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ORIGINAL ARTICLE
Year : 2018  |  Volume : 1  |  Issue : 1  |  Page : 1-6

Pembrolizumab in advanced gastrointestinal malignancies with defective dna mismatch repair: A case series


1 Department of Pharmacy Practice and Pharmaceutical Sciences, College of Pharmacy, University of Minnesota, Duluth, MN; Department of Pharmacotherapy, College of Pharmacy, University of Utah, Utah; Department of Pharmacy Services, Huntsman Cancer Institute at the University of Utah, Utah, USA
2 Department of Pharmacy Services, Huntsman Cancer Institute at the University of Utah, Utah, USA
3 Department of Pathology, University of Utah, Utah, USA
4 Department of Internal Medicine, Division of Oncology, Huntsman Cancer Institute, University of Utah School of Medicine, Salt Lake City, Utah, USA
5 Department of Pharmacy Practice and Pharmaceutical Sciences, College of Pharmacy, University of Minnesota, Duluth, MN, USA
6 Department of Internal Medicine, Division of Oncology, Huntsman Cancer Institute, University of Utah School of Medicine, Salt Lake City, Utah; Translational Genomics Research Institute (TGen); HonorHealth Research Institute, Phoenix, AZ, USA

Correspondence Address:
Dr. Ignacio Garrido-Laguna
Department of Internal Medicine, Division of Oncology, Huntsman Cancer Institute, University of Utah School of Medicine, 2000 Circle of Hope, Suite 5507, Salt Lake City, Utah 84112
USA
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Source of Support: None, Conflict of Interest: None


DOI: 10.4103/JIPO.JIPO_5_18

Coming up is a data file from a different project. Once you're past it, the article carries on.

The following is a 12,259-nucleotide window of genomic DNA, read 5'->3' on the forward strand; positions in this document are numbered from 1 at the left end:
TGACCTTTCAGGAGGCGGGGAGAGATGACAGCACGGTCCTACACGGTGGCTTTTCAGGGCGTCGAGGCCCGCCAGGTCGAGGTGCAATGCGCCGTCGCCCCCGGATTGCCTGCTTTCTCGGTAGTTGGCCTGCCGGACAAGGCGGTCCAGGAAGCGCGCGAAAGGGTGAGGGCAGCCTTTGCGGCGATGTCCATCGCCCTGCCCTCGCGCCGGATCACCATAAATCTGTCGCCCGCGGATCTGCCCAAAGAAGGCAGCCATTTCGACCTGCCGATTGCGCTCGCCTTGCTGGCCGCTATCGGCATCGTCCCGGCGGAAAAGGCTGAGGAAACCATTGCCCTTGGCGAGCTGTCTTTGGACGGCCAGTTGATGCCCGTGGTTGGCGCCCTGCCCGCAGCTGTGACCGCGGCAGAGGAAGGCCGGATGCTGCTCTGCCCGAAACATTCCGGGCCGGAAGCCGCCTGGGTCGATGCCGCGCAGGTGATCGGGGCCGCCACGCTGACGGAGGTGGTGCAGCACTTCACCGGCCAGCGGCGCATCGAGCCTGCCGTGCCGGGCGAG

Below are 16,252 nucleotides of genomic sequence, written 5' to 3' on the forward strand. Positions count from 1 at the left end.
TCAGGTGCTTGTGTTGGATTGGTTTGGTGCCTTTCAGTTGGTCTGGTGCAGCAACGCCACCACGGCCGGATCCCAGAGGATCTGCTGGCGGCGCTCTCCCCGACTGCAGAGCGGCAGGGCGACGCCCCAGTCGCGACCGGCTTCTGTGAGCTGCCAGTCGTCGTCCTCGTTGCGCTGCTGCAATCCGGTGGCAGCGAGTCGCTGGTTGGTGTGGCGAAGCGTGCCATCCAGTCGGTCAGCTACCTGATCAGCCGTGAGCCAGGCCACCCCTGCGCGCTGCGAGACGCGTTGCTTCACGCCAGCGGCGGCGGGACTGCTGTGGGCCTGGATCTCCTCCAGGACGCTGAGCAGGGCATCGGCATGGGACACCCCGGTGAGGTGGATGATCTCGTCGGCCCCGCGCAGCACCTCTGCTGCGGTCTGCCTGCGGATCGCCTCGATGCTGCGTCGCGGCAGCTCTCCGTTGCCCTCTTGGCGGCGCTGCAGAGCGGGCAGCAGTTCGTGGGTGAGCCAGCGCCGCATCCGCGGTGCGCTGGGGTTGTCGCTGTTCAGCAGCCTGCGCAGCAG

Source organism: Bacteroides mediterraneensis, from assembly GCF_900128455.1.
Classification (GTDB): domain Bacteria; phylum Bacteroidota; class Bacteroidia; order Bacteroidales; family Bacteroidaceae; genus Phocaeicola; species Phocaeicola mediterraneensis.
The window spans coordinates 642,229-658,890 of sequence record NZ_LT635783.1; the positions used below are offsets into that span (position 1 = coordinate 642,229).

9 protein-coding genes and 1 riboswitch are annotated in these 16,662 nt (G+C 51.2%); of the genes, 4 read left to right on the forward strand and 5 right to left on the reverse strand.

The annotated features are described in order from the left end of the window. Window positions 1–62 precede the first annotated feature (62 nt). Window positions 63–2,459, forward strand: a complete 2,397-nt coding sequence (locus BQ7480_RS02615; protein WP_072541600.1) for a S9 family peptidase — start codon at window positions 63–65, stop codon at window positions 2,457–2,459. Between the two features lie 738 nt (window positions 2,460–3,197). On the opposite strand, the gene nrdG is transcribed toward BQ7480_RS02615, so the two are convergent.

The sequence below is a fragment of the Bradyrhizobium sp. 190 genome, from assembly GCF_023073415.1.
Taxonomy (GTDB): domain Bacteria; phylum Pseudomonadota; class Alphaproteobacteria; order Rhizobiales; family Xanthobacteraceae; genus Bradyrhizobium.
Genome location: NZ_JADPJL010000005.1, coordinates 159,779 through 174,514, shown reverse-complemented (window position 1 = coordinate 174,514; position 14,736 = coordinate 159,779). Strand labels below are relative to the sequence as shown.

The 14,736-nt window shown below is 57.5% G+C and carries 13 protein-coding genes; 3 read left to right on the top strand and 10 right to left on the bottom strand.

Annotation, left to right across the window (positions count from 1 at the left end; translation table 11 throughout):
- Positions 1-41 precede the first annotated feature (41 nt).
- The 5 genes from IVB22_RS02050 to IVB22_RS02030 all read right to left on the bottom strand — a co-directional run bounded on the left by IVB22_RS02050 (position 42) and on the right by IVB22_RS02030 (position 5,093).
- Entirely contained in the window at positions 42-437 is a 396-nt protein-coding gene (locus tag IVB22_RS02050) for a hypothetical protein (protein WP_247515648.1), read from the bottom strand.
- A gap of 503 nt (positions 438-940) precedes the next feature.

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Background: Tumors with deficient mismatch repair (dMMR) have a favorable immunological phenotype permitting exploitation by immunotherapies. We aimed to assess our institutional experience of dMMR advanced gastrointestinal (GI) cancers treated with the PD-1 inhibitor pembrolizumab. Materials and Methods: We conducted an observational cohort study of a clinical series of patients with dMMR metastatic GI cancers treated with pembrolizumab from 2015 to 2017. Patients were assessed for best response, time to and reason for discontinuation, and adverse events. Results: A total of 13 patients received at least one dose of pembrolizumab. Median age was 62 years (range 33–74 years). Diagnoses included colorectal (colorectal cancer [CRC], n = 7); extrahepatic and intrahepatic cholangiocarcinoma (EHCC, n = 2; n = 1); pancreatic (pancreatic ductal adenocarcinoma [PDAC], n = 2); and adenocarcinoma of the appendix (n = 1). Five patients received concurrent chemotherapy (FOLFOX or capecitabine) with pembrolizumab (200 mg intravenous [IV] q 2 weeks with FOLFOX or 2 mg/kg IV q 3 weeks with capecitabine). Pembrolizumab was administered 2 mg/kg IV q 3 weeks to all patients who received single-agent treatment. Eleven patients were evaluable for response assessment. Three patients had a complete response (CRC and two EHCC) and one of these patients received concomitant pembrolizumab and FOLFOX. Two patients had a partial response, one with PDAC (−88% per RECIST, continues on treatment after 15.7 months) and the other with CRC (−45% per RECIST, continues after 14.6 months), both patients received concomitant pembrolizumab and FOLFOX and are now maintained on single-agent pembrolizumab. The objective response rate was 42%. Three patients experienced immune-related adverse events requiring discontinuation. Conclusions: This single-institution case series confirms the activity of pembrolizumab in various GI cancers harboring dMMR. Future studies are warranted to determine the role of combinatorial treatment with chemotherapy and/or novel immunotherapies in this population.


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